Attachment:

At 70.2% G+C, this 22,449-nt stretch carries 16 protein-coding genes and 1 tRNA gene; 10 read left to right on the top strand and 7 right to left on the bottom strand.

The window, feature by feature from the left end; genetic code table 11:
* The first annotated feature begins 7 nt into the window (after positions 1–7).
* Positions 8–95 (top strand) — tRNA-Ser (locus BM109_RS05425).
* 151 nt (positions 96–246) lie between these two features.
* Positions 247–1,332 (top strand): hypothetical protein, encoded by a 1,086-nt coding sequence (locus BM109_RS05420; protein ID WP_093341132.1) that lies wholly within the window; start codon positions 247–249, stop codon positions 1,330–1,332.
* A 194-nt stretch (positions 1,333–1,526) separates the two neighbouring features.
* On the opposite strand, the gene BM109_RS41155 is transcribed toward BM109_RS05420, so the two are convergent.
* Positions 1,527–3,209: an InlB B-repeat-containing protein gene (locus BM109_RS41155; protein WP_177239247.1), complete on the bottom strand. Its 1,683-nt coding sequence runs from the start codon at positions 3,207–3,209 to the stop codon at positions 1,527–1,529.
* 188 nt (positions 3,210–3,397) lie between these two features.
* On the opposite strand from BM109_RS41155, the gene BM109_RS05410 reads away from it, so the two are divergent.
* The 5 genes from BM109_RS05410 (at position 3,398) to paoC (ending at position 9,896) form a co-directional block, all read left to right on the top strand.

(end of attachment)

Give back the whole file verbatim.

At 70.2% G+C, this 22,449-nt stretch carries 16 protein-coding genes and 1 tRNA gene; 10 read left to right on the top strand and 7 right to left on the bottom strand.

The window, feature by feature from the left end; genetic code table 11:
* The first annotated feature begins 7 nt into the window (after positions 1–7).
* Positions 8–95 (top strand) — tRNA-Ser (locus BM109_RS05425).
* 151 nt (positions 96–246) lie between these two features.
* Positions 247–1,332 (top strand): hypothetical protein, encoded by a 1,086-nt coding sequence (locus BM109_RS05420; protein ID WP_093341132.1) that lies wholly within the window; start codon positions 247–249, stop codon positions 1,330–1,332.
* A 194-nt stretch (positions 1,333–1,526) separates the two neighbouring features.
* On the opposite strand, the gene BM109_RS41155 is transcribed toward BM109_RS05420, so the two are convergent.
* Positions 1,527–3,209: an InlB B-repeat-containing protein gene (locus BM109_RS41155; protein WP_177239247.1), complete on the bottom strand. Its 1,683-nt coding sequence runs from the start codon at positions 3,207–3,209 to the stop codon at positions 1,527–1,529.
* 188 nt (positions 3,210–3,397) lie between these two features.
* On the opposite strand from BM109_RS41155, the gene BM109_RS05410 reads away from it, so the two are divergent.
* The 5 genes from BM109_RS05410 (at position 3,398) to paoC (ending at position 9,896) form a co-directional block, all read left to right on the top strand.